Open water swimming is a great way to exercise and cool down in the summer heat, but you must be aware of potential dangers and swim safely.
You should only ever swim in dedicated swimming areas.
The Royal Berkshire Fire and Rescue Service provides information about water safety, cold water shock and what to do in an emergency.
Risk of Wildfires
Grassland can be extremely dry in hotweather and even a small cigarette but can destroy whole fields of crops.
Please do not leave bottles or glass in woodland - sunlight shining through glass can start a fire and cause an unnecessary strain on our fire services. Please take you litter home and recycle where you can.
You can find further information and advice on wildfires on the Royal Berkshire Fire and Rescue Service website.
Heatwaves can sometimes be accompanied by smogs which can lead to high concentrations of nitrogen dioxide and particulate matter in the air. Pollutants can also react with sunlight and increase ozone levels.
Adults and children with heart or lung problems are at greater risk of symptoms from changes to the air quality. Follow your doctor's usual advice about exercising and managing your condition. Very sensitive individuals may experience health effects even on low air pollution days.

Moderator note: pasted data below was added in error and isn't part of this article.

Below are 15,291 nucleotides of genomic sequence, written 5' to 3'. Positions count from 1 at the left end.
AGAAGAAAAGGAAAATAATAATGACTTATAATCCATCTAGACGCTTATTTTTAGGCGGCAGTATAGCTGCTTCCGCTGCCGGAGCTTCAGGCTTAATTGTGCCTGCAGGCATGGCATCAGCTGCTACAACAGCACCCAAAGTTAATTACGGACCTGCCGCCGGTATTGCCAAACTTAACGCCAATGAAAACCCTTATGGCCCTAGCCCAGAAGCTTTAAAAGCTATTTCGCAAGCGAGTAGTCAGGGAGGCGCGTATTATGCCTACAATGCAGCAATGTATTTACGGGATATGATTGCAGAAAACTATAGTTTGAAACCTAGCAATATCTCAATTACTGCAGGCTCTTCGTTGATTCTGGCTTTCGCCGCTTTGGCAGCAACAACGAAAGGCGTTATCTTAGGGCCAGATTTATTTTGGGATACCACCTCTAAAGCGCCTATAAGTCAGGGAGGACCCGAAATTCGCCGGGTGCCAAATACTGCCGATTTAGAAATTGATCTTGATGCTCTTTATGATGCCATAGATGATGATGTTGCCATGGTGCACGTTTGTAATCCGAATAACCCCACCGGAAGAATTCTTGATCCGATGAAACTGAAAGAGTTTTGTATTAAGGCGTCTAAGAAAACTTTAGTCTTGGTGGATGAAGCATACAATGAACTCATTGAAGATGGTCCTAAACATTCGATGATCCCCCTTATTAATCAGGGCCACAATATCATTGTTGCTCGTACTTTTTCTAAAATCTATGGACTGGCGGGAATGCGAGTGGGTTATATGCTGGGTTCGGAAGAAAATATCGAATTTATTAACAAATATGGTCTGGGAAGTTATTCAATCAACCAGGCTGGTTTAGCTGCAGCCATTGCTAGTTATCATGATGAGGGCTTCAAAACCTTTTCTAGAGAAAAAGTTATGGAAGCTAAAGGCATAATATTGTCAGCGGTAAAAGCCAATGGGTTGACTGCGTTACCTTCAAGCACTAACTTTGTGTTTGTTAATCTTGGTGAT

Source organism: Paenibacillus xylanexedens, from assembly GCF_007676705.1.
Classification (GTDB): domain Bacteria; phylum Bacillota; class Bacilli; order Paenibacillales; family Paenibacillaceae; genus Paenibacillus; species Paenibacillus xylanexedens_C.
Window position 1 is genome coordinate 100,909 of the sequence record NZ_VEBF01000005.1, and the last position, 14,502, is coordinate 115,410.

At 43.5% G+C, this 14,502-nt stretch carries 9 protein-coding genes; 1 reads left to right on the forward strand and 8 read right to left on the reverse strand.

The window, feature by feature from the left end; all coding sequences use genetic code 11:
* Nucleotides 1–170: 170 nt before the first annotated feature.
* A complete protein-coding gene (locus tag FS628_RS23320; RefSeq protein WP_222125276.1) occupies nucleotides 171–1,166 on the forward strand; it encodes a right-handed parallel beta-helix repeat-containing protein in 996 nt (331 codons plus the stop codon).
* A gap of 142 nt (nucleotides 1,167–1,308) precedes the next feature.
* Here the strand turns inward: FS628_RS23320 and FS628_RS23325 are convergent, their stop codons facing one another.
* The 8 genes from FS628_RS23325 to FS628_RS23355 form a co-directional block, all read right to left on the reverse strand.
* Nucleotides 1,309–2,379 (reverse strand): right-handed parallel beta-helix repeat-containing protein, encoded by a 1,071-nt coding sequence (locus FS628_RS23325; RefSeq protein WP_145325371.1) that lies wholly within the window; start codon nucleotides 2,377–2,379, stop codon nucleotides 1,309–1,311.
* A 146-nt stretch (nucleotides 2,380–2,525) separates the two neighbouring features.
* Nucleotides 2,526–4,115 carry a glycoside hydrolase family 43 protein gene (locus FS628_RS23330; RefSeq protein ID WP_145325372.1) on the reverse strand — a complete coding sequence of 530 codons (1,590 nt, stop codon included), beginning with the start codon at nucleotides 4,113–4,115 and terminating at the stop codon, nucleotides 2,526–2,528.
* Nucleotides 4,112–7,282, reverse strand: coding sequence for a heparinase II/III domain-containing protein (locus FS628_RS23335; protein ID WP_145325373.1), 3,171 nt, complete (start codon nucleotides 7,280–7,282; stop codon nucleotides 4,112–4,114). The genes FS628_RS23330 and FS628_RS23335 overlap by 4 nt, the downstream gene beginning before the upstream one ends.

Information on the latest pollution levels, air quality forecasts, recommended actions and health advice is available from the Defra UK-Air website or by calling 0800 55 66 77.
Utilities: priority services
Heatwaves may affect services, such as power and water supplies. Some vulnerable people can be registered as 'priority users' so that companies will prioritise keeping their services connected, or offer support, if the service is interrupted for any reason.
To find out more about joining the priority services register, visit our creating an emergency plan page.
Impact on council services
Occasionally high temperatures will make it necessary to close schools. Look out for information directly from your child's school, and keep an eye on our school closures page for the latest information.
Hot weather means we sometimes have to cancel some bin collections when it's unsafe for the collection crews to work. We may also start collections earlier in the day when it is cooler - in which case we will ask for bins to be put out earlier than usual. You can find out if our bin collections are running as usual on our Waste Collection Updates page. If you think we might have missed your bin collection please check this page first before using our Missed Bin Collection service.
If we need to close our Household Waste Recycling Centres we will contact anyone with a booking directly.
Report a problem
Sometimes the hot weather can cause problems which you need to tell us about - such as road surfaces which may be affected by high temperatures. You can use our online form to Report a Problem here.
View the documents and links below for further advice and guidance:
If you would like a copy of the Public Health and Wellbeing Public Health and Wellbeing Team.